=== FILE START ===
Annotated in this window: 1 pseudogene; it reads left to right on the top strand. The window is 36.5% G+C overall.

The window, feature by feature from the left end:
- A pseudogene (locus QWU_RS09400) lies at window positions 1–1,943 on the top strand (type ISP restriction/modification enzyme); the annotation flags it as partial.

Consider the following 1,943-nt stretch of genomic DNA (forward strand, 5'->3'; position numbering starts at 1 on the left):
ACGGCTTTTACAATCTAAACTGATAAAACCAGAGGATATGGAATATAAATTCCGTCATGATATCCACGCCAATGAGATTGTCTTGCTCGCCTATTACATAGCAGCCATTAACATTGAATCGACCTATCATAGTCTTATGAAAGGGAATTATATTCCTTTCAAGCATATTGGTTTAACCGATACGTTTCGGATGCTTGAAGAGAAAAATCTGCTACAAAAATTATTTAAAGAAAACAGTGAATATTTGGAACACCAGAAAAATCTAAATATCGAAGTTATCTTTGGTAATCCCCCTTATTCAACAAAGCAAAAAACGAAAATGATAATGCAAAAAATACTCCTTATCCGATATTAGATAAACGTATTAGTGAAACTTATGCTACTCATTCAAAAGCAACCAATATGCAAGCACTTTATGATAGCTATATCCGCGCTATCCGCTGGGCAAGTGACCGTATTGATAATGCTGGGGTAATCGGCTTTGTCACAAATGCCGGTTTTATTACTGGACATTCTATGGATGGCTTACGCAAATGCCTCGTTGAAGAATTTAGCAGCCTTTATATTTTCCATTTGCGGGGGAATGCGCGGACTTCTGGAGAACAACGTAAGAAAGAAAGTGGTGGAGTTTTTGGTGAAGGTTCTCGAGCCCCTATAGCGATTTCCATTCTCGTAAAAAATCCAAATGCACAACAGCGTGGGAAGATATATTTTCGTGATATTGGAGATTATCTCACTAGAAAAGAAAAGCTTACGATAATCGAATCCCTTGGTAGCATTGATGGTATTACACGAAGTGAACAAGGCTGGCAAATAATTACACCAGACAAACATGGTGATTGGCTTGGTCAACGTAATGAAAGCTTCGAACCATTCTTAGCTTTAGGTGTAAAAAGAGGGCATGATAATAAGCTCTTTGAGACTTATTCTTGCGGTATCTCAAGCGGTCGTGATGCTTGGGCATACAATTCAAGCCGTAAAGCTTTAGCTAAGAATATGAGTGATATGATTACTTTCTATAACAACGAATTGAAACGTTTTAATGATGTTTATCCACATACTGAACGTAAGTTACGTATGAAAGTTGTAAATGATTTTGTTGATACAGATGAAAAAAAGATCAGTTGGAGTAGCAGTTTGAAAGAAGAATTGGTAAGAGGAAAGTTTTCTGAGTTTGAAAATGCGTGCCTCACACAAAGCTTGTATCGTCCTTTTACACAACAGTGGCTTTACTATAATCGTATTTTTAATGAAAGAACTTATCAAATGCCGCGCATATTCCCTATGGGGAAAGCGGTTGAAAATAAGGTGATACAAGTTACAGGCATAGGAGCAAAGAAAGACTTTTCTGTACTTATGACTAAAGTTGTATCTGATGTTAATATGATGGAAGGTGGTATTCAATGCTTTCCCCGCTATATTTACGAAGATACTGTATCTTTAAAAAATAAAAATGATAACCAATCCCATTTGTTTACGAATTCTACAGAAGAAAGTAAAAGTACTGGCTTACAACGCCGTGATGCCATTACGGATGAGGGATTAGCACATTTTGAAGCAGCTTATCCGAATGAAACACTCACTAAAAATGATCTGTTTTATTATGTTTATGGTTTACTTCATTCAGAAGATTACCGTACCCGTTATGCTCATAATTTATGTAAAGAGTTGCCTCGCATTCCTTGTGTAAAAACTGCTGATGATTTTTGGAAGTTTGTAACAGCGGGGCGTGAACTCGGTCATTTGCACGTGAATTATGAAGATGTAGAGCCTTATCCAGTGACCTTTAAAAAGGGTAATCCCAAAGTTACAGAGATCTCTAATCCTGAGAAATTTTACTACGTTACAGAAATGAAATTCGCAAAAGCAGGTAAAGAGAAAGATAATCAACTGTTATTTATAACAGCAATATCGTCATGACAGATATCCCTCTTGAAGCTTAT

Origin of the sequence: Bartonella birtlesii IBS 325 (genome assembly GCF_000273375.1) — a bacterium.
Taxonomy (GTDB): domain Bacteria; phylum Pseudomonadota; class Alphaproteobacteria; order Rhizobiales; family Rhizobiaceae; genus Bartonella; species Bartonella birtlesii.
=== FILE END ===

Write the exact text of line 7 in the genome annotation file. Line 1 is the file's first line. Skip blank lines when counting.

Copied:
Taxonomy (GTDB): domain Bacteria; phylum Pseudomonadota; class Alphaproteobacteria; order Rhizobiales; family Rhizobiaceae; genus Bartonella; species Bartonella birtlesii.